Five Things I’m Tired Of

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There are a few things I’m pretty tired of:

  • The press corps’ embarrassing infatuation with Sarah Palin’s bus trip. Can’t they just leave this stuff up to Access Hollywood and Entertainment Tonight, which are already in the business of following people around no matter what they do and no matter whether they “want” to be followed?
  • Anthony Weiner’s Twitter account. He probably did something slightly skeevy and he should own up to it, but really, who cares?
  • Republican hostage taking over the debt ceiling. What’s next? Threatening to withdraw funding for the Fed’s computers since that’s where all the money comes from?
  • The almost extra-galactic chutzpah of Republicans, who spent an entire year screaming about death panels and vilifying actual Medicare cuts in the healthcare reform bill, now complaining that it’s demagoguery when Democrats point out — both correctly and mildly — that making Medicare too expensive for many seniors to afford would “end Medicare as we know it.” How much more milquetoasty could you possibly get and still be tolerably within the bounds of accuracy?
  • The insane idea that the federal deficit needs to be addressed now now now! Republicans didn’t care about the deficit when Reagan was president, they didn’t care when Bush Sr. was president, and they didn’t care when Bush Jr. was president. They only get religion when a Democrat is president and they need an all-purpose reason to oppose everything Democrats want to do. Is this really too complicated to understand? It’s a political tactic — and a good one! — not a genuine reaction to anything in the real world. In the real world, stimulus spending is winding down, Medicare was reformed a mere 14 months ago and is solvent for at least another decade, Social Security is solvent for two or three decades, and the deficit is very plainly not a domestic spending problem. It wasn’t a problem at all until 2001, and after that it was caused by two gigantic tax cuts, two unfunded wars, and a finance-industry driven recession. If we just let the tax cuts expire, get out of Iraq and Afghanistan, and get the economy moving, the medium-term deficit will disappear. In the meantime, grinding unemployment in the United States is really a wee bit more important than continuing to humor Republican political posturing.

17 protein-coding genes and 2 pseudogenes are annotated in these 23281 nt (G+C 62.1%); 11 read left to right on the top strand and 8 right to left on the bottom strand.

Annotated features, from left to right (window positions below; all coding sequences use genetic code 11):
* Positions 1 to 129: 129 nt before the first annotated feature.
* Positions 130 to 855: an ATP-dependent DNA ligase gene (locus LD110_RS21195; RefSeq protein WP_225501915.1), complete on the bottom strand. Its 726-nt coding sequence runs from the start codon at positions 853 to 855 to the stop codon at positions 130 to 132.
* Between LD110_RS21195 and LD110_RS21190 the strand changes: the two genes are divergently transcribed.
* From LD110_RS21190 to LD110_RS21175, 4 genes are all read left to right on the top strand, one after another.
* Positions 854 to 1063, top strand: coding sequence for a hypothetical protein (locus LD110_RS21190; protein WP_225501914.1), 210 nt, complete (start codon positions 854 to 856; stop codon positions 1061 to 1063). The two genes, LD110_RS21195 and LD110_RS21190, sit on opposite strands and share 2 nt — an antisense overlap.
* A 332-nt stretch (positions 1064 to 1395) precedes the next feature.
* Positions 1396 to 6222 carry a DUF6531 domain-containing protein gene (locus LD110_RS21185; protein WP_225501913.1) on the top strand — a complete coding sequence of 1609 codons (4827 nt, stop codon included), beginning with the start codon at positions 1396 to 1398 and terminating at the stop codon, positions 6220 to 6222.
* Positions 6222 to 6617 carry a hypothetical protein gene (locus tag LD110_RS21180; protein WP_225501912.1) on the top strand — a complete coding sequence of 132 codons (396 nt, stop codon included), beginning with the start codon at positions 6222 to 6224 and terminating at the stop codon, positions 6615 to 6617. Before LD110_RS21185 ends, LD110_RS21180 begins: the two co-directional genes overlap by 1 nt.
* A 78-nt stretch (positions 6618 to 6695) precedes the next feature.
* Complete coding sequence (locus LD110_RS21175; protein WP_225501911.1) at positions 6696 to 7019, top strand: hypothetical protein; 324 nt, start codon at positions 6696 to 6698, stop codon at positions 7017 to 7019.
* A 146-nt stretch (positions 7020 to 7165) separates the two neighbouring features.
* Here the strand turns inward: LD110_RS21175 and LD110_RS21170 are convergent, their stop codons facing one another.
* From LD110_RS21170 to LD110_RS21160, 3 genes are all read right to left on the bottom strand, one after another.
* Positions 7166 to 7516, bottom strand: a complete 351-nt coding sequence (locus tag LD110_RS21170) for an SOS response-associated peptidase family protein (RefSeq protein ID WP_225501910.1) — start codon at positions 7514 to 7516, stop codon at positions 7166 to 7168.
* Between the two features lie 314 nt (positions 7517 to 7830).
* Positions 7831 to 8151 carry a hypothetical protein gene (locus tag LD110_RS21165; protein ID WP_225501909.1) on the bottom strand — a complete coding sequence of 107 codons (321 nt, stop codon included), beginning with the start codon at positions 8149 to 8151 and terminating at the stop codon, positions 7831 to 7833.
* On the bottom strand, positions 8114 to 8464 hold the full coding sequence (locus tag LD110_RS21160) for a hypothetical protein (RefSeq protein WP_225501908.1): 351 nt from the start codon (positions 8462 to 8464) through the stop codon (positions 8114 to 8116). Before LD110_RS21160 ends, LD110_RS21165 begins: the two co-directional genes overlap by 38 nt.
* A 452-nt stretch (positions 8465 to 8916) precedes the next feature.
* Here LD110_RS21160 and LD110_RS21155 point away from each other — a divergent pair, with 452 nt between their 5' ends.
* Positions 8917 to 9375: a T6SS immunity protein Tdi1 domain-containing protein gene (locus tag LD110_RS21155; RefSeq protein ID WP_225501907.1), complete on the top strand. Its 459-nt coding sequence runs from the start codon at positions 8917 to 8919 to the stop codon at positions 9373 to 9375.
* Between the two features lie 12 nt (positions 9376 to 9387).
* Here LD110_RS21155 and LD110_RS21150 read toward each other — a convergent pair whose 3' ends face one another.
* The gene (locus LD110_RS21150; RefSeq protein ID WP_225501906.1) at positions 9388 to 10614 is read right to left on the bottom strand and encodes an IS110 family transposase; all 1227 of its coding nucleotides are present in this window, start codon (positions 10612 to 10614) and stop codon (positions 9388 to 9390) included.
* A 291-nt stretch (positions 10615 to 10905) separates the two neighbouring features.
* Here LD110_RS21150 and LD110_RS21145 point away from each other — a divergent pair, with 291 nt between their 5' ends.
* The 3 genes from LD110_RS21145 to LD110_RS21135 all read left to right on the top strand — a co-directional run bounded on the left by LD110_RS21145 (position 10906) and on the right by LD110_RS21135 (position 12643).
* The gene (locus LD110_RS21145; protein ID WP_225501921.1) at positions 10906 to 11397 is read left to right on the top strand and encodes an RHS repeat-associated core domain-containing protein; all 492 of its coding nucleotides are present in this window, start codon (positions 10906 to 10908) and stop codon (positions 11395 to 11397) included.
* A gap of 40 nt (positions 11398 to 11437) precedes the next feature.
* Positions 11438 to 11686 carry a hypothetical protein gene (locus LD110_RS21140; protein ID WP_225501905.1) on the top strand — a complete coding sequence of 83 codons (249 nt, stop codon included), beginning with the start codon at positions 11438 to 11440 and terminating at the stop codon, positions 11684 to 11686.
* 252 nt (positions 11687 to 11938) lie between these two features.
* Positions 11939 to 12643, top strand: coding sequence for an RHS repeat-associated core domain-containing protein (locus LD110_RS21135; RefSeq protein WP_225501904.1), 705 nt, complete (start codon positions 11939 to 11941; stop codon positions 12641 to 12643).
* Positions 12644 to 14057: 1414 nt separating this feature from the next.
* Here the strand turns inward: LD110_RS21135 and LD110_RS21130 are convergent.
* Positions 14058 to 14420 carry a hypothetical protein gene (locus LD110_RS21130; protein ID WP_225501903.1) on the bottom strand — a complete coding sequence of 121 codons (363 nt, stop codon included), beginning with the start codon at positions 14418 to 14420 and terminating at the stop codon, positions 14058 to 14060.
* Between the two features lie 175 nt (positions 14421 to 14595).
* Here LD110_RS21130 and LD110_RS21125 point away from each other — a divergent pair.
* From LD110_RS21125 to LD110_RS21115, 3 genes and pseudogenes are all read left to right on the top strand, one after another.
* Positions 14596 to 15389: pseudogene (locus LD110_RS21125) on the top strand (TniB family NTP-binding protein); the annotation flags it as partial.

I guess there’s more, but that’ll do for now. Unfortunately, these five things, along with the odd tornado and sensational trial-of-the-century are pretty much the only things the media is bothering to report right now. From a blogging point of view, this leaves me high and dry until I think of yet another way to complain about our insane preoccupation with the federal deficit.

Did I mention that this is almost clinically insane? I did? Then I guess I’ll have to use some other descriptive phrase next time.

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This is a big one for us. So, as we ask you to consider supporting our team's journalism, we thought we'd slow down and check in about where Mother Jones is and where we're going after the chaotic last several years. This comparatively slow moment is also an urgent one for Mother Jones: You can read more in "Slow News Is Good News," and if you're able to, please support our team's hard-hitting journalism and help us reach our big $350,000 goal with a donation today.

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